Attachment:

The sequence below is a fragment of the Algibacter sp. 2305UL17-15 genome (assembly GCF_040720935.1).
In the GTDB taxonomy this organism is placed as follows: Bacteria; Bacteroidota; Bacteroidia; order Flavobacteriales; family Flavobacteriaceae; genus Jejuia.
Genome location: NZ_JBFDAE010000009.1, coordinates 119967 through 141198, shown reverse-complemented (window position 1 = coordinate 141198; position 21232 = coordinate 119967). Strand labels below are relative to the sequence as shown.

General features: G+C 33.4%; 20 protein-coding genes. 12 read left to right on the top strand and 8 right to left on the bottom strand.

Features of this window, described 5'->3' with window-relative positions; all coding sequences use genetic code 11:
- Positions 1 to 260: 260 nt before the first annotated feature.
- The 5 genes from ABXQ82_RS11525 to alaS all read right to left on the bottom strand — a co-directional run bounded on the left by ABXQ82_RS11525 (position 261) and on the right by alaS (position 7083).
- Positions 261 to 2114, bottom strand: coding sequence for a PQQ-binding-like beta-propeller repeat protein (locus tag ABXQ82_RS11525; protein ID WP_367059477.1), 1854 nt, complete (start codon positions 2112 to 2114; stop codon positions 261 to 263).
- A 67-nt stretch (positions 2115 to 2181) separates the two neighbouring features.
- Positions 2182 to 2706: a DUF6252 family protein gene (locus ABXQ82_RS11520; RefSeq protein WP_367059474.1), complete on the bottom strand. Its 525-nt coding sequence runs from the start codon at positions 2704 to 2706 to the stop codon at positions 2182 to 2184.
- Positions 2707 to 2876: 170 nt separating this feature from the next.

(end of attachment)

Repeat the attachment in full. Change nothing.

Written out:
The sequence below is a fragment of the Algibacter sp. 2305UL17-15 genome (assembly GCF_040720935.1).
In the GTDB taxonomy this organism is placed as follows: Bacteria; Bacteroidota; Bacteroidia; order Flavobacteriales; family Flavobacteriaceae; genus Jejuia.
Genome location: NZ_JBFDAE010000009.1, coordinates 119967 through 141198, shown reverse-complemented (window position 1 = coordinate 141198; position 21232 = coordinate 119967). Strand labels below are relative to the sequence as shown.

General features: G+C 33.4%; 20 protein-coding genes. 12 read left to right on the top strand and 8 right to left on the bottom strand.

Features of this window, described 5'->3' with window-relative positions; all coding sequences use genetic code 11:
- Positions 1 to 260: 260 nt before the first annotated feature.
- The 5 genes from ABXQ82_RS11525 to alaS all read right to left on the bottom strand — a co-directional run bounded on the left by ABXQ82_RS11525 (position 261) and on the right by alaS (position 7083).
- Positions 261 to 2114, bottom strand: coding sequence for a PQQ-binding-like beta-propeller repeat protein (locus tag ABXQ82_RS11525; protein ID WP_367059477.1), 1854 nt, complete (start codon positions 2112 to 2114; stop codon positions 261 to 263).
- A 67-nt stretch (positions 2115 to 2181) separates the two neighbouring features.
- Positions 2182 to 2706: a DUF6252 family protein gene (locus ABXQ82_RS11520; RefSeq protein WP_367059474.1), complete on the bottom strand. Its 525-nt coding sequence runs from the start codon at positions 2704 to 2706 to the stop codon at positions 2182 to 2184.
- Positions 2707 to 2876: 170 nt separating this feature from the next.